Salesman Pleads Guilty to Tax Evasion
Last month, a Hoover, Alabama, salesman and tax defier pleaded guilty Friday to tax evasion, announced Principal Deputy Assistant Attorney General Richard E. Zuckerman of the Justice Department’s Tax Division and U.S. Attorney Jay E. Town for the Northern District of Alabama.
According to the release, this multi-year scheme started in 1993 when the salesman stopped filing returns, then proceeded to set up several Nevada corporations and moved large sums of money and precious metals to bank accounts in Switzerland, among other failures to disclose items. Read the details on justice.gov here.
Brooklyn Tax Preparer Sentenced to Prison for Preparing Fraudulent Returns
The Principal Deputy Assistant Attorney GeneralGeneralRichard E. Zuckerman of the Justice Department’s Tax Division and U.S. Attorney Richard P. Donoghue for the Eastern District of New York announced on March 6 that a Brooklyn, NY tax return preparer was sentenced to 15 months in prison for preparing false returns for himself and his clients.
In the announcement the Government stated that the preparer, Emerson Gamory, owner and operator of Emerson Gamory Income Tax Services, Inc. (Gamory Tax), caused a tax loss of more than $550,000 to the United States. Gamory pleaded guilty of the aiding and assisting in the preparation of false tax returns and filing a false tax return for himself. Read the details on justice.gov here.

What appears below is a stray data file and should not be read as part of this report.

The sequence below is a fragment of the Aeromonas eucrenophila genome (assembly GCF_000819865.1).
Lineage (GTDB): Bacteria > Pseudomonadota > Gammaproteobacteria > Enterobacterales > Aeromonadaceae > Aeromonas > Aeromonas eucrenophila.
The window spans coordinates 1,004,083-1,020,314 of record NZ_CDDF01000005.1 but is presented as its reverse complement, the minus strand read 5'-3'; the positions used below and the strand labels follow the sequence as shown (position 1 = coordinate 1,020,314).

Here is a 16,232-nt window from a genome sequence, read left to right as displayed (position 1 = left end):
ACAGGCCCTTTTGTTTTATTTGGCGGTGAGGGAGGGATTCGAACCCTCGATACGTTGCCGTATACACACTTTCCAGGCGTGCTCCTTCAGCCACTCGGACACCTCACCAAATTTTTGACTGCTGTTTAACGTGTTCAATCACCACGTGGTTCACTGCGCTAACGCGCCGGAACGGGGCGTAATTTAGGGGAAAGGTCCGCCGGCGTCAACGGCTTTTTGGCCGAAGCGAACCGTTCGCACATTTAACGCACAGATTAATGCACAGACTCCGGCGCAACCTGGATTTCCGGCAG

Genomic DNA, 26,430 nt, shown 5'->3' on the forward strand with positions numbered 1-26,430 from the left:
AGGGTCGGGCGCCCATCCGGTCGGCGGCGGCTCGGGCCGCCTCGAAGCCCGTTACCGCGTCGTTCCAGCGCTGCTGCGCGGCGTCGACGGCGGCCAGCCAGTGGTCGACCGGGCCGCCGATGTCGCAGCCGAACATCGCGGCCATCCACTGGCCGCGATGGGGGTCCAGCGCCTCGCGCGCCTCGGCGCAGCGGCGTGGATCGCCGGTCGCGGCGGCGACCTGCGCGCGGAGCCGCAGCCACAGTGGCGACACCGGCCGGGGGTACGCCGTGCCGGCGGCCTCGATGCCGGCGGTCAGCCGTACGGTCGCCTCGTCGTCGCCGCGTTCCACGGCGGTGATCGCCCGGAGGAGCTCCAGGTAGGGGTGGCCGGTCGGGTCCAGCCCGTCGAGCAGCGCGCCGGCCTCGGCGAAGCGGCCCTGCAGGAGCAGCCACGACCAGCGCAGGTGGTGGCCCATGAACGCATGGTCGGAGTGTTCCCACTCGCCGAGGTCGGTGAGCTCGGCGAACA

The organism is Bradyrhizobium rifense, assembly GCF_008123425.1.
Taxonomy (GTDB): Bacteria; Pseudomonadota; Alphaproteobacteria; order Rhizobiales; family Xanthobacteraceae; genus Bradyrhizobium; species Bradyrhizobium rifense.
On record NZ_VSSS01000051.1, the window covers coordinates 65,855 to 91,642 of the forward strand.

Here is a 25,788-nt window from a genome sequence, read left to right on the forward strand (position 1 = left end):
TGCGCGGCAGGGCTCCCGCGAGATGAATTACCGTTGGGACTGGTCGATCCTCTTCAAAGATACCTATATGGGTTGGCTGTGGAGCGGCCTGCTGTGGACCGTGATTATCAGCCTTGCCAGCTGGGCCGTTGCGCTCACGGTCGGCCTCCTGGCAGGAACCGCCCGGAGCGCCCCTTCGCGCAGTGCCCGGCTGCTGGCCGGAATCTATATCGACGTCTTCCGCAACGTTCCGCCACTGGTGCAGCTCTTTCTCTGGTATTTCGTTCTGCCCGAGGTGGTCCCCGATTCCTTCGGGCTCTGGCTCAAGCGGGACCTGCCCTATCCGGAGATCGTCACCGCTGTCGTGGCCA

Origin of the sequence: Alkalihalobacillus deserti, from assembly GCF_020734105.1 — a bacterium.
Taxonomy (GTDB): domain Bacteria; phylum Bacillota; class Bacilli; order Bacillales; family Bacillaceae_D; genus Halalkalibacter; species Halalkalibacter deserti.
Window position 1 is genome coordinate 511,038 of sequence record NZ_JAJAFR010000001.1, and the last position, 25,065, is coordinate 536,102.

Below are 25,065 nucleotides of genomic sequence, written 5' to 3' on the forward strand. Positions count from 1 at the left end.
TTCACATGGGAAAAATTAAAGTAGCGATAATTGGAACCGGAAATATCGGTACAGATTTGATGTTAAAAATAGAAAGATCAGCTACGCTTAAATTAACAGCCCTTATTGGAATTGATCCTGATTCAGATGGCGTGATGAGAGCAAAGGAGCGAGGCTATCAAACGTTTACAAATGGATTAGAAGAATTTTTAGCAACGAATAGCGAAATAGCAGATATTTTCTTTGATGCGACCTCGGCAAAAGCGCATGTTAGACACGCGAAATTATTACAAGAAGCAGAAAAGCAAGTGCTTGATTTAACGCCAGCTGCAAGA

Former Virginia Tax Preparer Sentenced to Prison for Filing False Returns
Is it worth 12 months and a day in prison to prepare false returns for your clients andyourself. The former preparer owned and operated JP Tax Services, LLC in Roanoke and was found guilty of preparing false returns for clients. According to the release Pierre (the preparer) fraudulently claimed residential energy credits, fuel tax credits and itemized deductions for his clients and the fuel tax credit for his own return in 2013.
In addition the jail time, he was sentenced to 1 year of supervised released and ordered to pay $25,495 in restitutions. Read the details on justice.gov here.